Part III of the Bill proposes the establishment of an Audit Commission to assume responsibility for the audit of local government in England and Wales. The House will know that when I became Secretary of State I inherited from the Labour Government the Advisory Committee on Local Government Audit. That body consisted of a wide representation from local government and the financial world, including the leader of the London borough of Camden. I am especially grateful to Mr. Brian Maynard, formerly a partner of Coopers and Lybrand, for chairing that committee and for the advice that it gave me.

That body considered the future of local authority audit and unanimously recommended the establishment of a Commission for England and Wales on a similar basis to that existing in Scotland since 1975. The Scottish Commission has, as far as I am aware, operated very successfully. Indeed, the Labour Party actually carried out the implementation of the 1973 legislation, which it did not oppose, and therefore set up the Scottish system.

Of course, local government will argue that we should leave the system alone to remain broadly unchanged. That is not a wholly unfamiliar stance for local government to adopt. But in May I received a letter from the Association of Metropolitan Authorities from which I shall quote a small part. Referring to my proposals for an Audit Commission, it said: Your own proposals do, to a large extent, meet the need for an independent and controlled approach to the development of the Audit Service, subject only to getting the composition of the Commission right and other matters such as whether or not LAMSAC should be embraced in the proposals. There are three main points to be made about the proposed commission. The first is the general point about the need to secure the maximum value for money and the most effective pursuit of best practice that should unite all opinions in local government.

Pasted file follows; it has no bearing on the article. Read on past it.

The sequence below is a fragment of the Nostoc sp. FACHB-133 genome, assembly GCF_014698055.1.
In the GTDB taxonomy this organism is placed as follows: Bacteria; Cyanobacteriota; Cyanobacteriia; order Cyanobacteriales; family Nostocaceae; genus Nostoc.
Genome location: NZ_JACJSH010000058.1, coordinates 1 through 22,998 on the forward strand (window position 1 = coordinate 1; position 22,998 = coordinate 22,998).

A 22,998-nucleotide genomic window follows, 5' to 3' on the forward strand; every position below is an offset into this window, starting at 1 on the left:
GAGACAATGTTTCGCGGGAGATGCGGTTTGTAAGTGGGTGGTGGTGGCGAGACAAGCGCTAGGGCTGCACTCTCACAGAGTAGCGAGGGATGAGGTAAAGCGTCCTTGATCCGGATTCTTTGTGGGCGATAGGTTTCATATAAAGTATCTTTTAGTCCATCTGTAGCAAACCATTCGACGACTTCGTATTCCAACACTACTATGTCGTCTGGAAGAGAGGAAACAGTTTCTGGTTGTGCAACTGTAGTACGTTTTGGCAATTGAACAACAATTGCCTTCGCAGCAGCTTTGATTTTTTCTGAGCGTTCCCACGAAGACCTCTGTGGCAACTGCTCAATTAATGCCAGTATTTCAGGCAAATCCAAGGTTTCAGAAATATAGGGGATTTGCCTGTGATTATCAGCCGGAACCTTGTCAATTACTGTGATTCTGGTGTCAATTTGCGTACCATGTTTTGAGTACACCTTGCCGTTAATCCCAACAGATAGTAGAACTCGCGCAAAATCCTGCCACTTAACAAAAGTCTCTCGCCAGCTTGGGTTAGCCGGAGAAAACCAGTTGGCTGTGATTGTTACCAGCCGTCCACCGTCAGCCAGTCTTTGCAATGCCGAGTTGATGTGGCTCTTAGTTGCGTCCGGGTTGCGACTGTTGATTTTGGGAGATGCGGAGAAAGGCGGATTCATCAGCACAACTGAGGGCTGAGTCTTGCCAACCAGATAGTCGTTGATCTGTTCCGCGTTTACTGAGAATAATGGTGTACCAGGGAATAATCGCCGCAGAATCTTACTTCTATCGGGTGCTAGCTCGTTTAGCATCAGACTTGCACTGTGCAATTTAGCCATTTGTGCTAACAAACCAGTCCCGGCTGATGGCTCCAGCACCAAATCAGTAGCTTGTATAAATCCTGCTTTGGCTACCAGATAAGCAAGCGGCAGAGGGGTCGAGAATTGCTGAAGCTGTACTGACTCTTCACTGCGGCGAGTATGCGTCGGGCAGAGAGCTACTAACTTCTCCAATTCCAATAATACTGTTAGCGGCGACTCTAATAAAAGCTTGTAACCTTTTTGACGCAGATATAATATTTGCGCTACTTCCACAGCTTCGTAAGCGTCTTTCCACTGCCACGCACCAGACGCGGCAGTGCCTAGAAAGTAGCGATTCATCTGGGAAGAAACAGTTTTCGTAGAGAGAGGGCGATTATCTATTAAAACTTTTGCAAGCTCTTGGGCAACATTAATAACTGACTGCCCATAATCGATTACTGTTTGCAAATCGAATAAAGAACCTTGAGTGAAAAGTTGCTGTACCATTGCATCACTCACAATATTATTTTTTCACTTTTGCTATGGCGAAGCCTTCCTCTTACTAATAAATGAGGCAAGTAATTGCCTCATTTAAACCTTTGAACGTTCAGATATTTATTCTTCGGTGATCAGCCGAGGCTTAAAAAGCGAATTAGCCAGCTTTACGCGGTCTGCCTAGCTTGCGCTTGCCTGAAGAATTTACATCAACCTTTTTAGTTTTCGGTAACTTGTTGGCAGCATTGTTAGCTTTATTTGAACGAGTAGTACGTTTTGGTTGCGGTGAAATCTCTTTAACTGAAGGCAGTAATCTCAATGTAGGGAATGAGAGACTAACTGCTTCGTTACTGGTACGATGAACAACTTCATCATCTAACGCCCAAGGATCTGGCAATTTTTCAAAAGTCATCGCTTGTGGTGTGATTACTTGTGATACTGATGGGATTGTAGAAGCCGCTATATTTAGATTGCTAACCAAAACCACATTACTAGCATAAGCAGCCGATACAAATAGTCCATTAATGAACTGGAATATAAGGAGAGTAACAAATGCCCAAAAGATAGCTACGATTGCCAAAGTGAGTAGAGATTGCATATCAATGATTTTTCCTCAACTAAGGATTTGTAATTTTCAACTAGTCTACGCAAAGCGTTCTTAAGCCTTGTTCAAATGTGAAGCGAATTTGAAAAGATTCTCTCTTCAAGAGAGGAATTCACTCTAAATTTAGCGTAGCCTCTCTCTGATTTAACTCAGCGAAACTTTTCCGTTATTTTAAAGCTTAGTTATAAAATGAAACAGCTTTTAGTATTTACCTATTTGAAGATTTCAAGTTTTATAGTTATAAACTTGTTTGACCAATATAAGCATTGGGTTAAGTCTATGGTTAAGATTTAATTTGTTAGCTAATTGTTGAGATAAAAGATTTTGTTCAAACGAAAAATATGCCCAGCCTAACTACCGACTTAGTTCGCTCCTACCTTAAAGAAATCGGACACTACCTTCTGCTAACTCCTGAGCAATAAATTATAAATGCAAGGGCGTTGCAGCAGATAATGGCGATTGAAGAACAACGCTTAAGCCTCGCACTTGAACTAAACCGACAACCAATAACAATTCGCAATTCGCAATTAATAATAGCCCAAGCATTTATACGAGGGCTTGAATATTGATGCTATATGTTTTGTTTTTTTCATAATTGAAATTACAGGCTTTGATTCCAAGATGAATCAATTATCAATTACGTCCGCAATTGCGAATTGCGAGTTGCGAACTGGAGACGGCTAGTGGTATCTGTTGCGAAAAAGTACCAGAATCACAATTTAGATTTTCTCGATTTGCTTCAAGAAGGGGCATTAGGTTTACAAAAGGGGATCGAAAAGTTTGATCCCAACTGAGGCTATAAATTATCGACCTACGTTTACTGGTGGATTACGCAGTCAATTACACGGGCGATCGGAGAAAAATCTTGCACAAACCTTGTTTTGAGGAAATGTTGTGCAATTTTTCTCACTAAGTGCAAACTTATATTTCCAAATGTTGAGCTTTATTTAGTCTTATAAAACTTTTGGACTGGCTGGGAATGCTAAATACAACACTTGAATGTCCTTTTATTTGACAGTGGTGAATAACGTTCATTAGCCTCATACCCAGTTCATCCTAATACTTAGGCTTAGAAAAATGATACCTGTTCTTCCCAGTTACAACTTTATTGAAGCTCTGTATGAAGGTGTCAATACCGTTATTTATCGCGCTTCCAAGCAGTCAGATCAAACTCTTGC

The other two issues are those of principle: first, who should appoint the auditors of local government and, secondly, the position of Parliament and the Comptroller and Auditor General in the context of the audit of local authorities. Of course, the right hon. Member for Manchester, Ardwick (Mr. Kaufman) drew some of the issues to the attention of the House in his point of order a few minutes ago.

Part III of the Bill sets up the commission and new responsibilities and strengthens the duties of auditors, especially in the crucial area of value for money. Audit involvement in value-for-money work is not new, but the Bill gives much greater emphasis to it. The commission will have a duty to undertake comparative studies on economy, efficiency and effectiveness, and the auditor will have a duty to satisfy himself that the authority has made proper arrangements for securing value for money. These separate duties are closely linked.